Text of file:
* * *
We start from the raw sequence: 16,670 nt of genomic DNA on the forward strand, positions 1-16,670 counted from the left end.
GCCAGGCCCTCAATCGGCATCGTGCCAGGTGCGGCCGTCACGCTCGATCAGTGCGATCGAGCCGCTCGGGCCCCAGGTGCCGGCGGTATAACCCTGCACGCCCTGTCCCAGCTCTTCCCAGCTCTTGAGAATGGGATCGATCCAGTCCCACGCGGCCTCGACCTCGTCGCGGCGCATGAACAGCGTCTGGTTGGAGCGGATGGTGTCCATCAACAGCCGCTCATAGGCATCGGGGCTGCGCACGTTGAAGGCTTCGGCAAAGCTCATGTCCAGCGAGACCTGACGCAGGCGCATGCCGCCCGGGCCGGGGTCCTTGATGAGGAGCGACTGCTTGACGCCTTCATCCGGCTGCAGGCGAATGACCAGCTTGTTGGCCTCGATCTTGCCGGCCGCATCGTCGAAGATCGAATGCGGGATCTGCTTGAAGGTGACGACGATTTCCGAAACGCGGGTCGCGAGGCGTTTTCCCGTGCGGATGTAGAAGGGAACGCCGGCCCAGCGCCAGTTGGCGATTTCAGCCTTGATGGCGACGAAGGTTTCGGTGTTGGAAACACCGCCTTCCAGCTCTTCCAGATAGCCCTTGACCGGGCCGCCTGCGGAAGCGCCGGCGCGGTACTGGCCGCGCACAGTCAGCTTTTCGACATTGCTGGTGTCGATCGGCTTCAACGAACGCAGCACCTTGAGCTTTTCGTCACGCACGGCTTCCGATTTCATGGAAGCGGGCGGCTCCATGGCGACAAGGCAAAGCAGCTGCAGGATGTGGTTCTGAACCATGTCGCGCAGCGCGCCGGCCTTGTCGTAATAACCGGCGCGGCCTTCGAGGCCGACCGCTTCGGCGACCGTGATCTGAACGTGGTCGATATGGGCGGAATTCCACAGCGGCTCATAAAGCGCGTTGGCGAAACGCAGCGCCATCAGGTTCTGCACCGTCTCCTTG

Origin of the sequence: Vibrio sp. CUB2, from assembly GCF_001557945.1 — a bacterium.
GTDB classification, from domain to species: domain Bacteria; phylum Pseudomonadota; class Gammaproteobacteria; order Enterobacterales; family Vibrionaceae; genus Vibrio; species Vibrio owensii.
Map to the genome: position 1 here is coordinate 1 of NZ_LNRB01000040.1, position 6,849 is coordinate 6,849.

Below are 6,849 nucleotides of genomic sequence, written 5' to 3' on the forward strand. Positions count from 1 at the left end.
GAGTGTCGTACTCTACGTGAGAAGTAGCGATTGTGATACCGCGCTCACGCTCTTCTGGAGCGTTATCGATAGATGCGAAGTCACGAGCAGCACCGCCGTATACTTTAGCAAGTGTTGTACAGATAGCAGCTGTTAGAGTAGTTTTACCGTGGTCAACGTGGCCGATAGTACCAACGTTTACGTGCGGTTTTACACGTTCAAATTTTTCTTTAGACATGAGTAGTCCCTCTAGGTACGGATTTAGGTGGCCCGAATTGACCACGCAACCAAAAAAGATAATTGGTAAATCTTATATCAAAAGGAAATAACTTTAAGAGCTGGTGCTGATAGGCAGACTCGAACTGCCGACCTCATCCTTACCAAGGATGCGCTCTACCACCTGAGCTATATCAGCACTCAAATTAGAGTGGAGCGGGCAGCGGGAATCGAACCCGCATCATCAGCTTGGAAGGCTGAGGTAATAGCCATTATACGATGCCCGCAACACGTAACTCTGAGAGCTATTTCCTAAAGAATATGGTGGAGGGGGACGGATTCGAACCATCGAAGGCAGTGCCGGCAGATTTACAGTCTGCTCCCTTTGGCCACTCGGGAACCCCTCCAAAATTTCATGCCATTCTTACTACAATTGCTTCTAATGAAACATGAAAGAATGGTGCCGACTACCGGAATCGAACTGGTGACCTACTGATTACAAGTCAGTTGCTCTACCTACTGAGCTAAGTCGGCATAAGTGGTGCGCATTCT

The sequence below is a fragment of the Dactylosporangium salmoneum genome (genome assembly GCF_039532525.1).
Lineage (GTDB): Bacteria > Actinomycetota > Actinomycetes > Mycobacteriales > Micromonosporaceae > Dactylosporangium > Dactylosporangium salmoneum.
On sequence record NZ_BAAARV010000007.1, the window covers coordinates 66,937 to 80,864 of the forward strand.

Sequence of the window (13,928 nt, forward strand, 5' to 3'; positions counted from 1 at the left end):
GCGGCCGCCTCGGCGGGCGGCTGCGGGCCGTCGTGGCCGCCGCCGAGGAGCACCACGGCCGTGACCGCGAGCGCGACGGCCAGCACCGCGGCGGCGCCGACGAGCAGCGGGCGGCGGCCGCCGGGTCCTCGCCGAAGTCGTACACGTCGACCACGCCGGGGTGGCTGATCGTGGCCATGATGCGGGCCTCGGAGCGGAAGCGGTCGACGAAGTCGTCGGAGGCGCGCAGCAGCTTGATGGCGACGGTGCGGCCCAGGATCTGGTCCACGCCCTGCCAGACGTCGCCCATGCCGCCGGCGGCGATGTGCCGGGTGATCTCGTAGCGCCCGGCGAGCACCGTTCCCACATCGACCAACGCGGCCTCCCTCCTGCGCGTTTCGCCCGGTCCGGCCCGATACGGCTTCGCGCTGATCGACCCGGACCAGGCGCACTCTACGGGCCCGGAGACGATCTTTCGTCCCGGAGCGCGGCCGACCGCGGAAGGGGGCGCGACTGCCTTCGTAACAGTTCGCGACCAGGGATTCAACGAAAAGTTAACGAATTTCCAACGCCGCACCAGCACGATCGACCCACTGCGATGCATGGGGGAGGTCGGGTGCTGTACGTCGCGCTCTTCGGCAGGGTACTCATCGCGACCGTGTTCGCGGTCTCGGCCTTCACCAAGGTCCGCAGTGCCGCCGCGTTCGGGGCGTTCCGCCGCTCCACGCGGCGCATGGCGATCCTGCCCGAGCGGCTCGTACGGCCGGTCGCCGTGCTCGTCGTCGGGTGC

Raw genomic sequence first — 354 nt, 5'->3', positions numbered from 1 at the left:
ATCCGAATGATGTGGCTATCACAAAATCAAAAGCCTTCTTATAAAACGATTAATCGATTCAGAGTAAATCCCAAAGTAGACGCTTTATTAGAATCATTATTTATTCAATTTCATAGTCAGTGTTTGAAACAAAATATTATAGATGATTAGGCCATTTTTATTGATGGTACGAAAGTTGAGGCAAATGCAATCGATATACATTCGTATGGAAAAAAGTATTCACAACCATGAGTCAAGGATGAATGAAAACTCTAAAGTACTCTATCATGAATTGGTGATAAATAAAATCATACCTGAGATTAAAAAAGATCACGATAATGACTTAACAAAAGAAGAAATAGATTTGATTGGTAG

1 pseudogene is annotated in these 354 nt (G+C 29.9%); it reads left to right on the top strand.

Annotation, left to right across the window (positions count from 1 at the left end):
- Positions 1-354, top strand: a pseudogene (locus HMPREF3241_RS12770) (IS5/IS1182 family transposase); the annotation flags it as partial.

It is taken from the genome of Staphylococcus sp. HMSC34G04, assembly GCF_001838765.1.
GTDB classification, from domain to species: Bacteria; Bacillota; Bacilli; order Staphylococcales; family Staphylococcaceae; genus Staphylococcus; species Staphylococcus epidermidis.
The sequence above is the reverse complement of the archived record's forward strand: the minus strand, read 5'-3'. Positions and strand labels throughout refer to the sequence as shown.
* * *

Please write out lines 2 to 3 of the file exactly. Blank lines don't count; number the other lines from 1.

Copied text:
GCCAGGCCCTCAATCGGCATCGTGCCAGGTGCGGCCGTCACGCTCGATCAGTGCGATCGAGCCGCTCGGGCCCCAGGTGCCGGCGGTATAACCCTGCACGCCCTGTCCCAGCTCTTCCCAGCTCTTGAGAATGGGATCGATCCAGTCCCACGCGGCCTCGACCTCGTCGCGGCGCATGAACAGCGTCTGGTTGGAGCGGATGGTGTCCATCAACAGCCGCTCATAGGCATCGGGGCTGCGCACGTTGAAGGCTTCGGCAAAGCTCATGTCCAGCGAGACCTGACGCAGGCGCATGCCGCCCGGGCCGGGGTCCTTGATGAGGAGCGACTGCTTGACGCCTTCATCCGGCTGCAGGCGAATGACCAGCTTGTTGGCCTCGATCTTGCCGGCCGCATCGTCGAAGATCGAATGCGGGATCTGCTTGAAGGTGACGACGATTTCCGAAACGCGGGTCGCGAGGCGTTTTCCCGTGCGGATGTAGAAGGGAACGCCGGCCCAGCGCCAGTTGGCGATTTCAGCCTTGATGGCGACGAAGGTTTCGGTGTTGGAAACACCGCCTTCCAGCTCTTCCAGATAGCCCTTGACCGGGCCGCCTGCGGAAGCGCCGGCGCGGTACTGGCCGCGCACAGTCAGCTTTTCGACATTGCTGGTGTCGATCGGCTTCAACGAACGCAGCACCTTGAGCTTTTCGTCACGCACGGCTTCCGATTTCATGGAAGCGGGCGGCTCCATGGCGACAAGGCAAAGCAGCTGCAGGATGTGGTTCTGAACCATGTCGCGCAGCGCGCCGGCCTTGTCGTAATAACCGGCGCGGCCTTCGAGGCCGACCGCTTCGGCGACCGTGATCTGAACGTGGTCGATATGGGCGGAATTCCACAGCGGCTCATAAAGCGCGTTGGCGAAACGCAGCGCCATCAGGTTCTGCACCGTCTCCTTG

Origin of the sequence: Vibrio sp. CUB2, from assembly GCF_001557945.1 — a bacterium.